Editor’s Note: This is the eighth article in a 10 part series on how an elite athlete applies the lessons she’s learned from Triathalon training to her role as a Fortune 100 marketing executive. Read the rest of this series here. We’ve all been there – those tipping points where you’re not sure your company will survive a significant delay in your product roadmap, losing a top customer, or missing your quarterly revenue target (again). When faced with these challenges, is it time to surrender or lean in? How do you brace yourself for a fight and lead through challenging times? I’ve faced several challenging moments in my career – from acquisitions (GetActive to Convio (Blackbaud) in 2007), to mergers (Cleantech Group + Green Order in 2012), to bootstrapped startups (ShareICE), but my toughest moment at IBM came last year as I was tasked to
Continue reading "Lessons from a Triathlete: Managing through Difficult Times"

How to Break Through with Your Messaging in a Crowded Market

A few months ago, I was approached by a marketing automation company looking to develop a new brand story. After digging in, the biggest challenge was a lack of growth. The 10-year-old company was battling flat sales, a dependence on a small handful of customers, and the inability to differentiate itself in an ultra-competitive marketplace dominated by players such as HubSpot, Pardot and Eloqua. The company had two pressing needs: it had to create a new story that highlighted how it was unique and it had to discover a way to effectively position itself among dozens, if not hundreds, of other marketing automation companies. Needless to say, it was a major challenge. The message / positioning exercise began with an in-depth look at the company’s products and services. What were its strengths and places where it shined? Finding the answers took time, research and, frankly, an honest look at the
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The 2018 Ultimate Guide to Artificial Intelligence

Editor’s Note: You can read our 2017 Ultimate Artificial Intelligence Resources Guide here. 2017 was a big year for artificial intelligence. We saw the first human Go player defeated by a machine (AlphaGo), Saudi Arabia grant citizenship to an ‘empty-eyed humanoid’ named Sophia and – more practically – the expansion of ‘smart speakers’ like Google Home and Amazon Echo. From agricultural software to B2B marketing applications, from robotics to medical care, last year’s achievements shifted the perception of AI from an emerging technology to a maturing market segment. There is no doubt that in 2018 the ‘race for AI‘ will continue to guide startup companies and tech giants alike to push to achieve that next big breakthrough. But, as the focus on AI continues to intensify, one top challenge remains: the already visible shortage of qualified AI talent. To put this into perspective, a 2017 New York Times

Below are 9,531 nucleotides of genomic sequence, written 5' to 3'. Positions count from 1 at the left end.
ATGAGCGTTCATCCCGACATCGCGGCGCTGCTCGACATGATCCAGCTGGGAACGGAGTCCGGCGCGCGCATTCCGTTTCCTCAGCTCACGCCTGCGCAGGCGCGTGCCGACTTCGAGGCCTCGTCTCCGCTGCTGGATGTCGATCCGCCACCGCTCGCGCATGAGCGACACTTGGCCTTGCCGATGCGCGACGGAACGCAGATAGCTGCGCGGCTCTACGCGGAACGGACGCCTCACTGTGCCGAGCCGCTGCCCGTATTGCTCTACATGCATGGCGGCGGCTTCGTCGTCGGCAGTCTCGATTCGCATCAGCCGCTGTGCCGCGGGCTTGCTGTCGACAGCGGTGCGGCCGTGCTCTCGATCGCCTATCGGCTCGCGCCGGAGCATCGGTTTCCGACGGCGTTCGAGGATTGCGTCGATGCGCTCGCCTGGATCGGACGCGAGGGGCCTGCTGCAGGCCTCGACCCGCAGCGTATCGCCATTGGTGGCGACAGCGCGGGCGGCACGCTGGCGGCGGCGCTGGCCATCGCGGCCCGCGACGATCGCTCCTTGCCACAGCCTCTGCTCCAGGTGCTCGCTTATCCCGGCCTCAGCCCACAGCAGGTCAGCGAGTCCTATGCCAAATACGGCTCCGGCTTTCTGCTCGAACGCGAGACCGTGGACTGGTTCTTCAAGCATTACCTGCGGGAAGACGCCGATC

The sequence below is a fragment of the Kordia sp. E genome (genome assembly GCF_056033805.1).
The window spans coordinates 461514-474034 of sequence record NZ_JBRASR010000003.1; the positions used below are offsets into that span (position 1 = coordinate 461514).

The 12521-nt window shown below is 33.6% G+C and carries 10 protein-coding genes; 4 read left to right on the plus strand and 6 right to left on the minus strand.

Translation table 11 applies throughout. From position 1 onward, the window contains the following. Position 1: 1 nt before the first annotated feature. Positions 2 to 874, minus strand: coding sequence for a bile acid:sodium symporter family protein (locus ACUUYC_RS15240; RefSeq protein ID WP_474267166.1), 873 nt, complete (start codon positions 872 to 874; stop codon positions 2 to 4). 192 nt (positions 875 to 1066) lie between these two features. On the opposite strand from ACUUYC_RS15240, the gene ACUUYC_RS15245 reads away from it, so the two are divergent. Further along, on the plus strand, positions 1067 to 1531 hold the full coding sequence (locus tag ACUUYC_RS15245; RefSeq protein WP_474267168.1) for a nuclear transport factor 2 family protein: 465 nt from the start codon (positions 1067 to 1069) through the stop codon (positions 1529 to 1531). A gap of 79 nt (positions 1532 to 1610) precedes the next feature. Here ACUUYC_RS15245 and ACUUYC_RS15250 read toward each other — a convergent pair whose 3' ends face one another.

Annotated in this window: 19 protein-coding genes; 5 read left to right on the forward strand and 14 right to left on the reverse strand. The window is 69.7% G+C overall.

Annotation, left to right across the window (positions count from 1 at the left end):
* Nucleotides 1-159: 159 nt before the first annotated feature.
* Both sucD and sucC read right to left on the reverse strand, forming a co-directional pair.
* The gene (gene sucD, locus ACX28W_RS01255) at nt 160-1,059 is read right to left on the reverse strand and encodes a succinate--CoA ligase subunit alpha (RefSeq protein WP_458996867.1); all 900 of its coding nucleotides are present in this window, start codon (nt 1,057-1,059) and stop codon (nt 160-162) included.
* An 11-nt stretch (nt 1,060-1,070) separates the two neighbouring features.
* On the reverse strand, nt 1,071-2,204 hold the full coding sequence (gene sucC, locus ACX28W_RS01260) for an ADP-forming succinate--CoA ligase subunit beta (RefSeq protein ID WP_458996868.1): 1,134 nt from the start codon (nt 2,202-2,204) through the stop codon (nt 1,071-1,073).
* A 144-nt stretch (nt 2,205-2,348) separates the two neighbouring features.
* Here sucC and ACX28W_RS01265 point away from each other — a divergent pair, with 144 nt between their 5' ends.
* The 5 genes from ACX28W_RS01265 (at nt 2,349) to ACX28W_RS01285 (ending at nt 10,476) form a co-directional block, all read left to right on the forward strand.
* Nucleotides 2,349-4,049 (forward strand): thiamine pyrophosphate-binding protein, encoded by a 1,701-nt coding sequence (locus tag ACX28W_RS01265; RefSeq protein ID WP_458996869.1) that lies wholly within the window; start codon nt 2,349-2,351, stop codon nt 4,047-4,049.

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Propagated by the System: Why Faulty Models Could be Keeping Women Out of Tech Leadership Roles

MIT researcher Joy Buolamwini recently noticed something strange about facial recognition systems from Microsoft, IBM and China’s Face+++: While the systems recognized her white friends, they had a hard time with hers. When Buolamwini, who is black, put on a white face mask, the system’s accuracy improved. Such work illustrates something that has been evident for a while – AI is a human invention that reflects the biases in available data sets and modeling techniques used by its creators. In other words, data rich with certain characteristics will be more effective at modeling those characteristics. Something similar could be happening when it comes to funding female tech founders. No matter how great their ideas or how impressive their backgrounds, VCs may fail to recognize female founders and their companies because they’ve been trained to focus on a different archetype, creating their own version of the white-face problem. That could be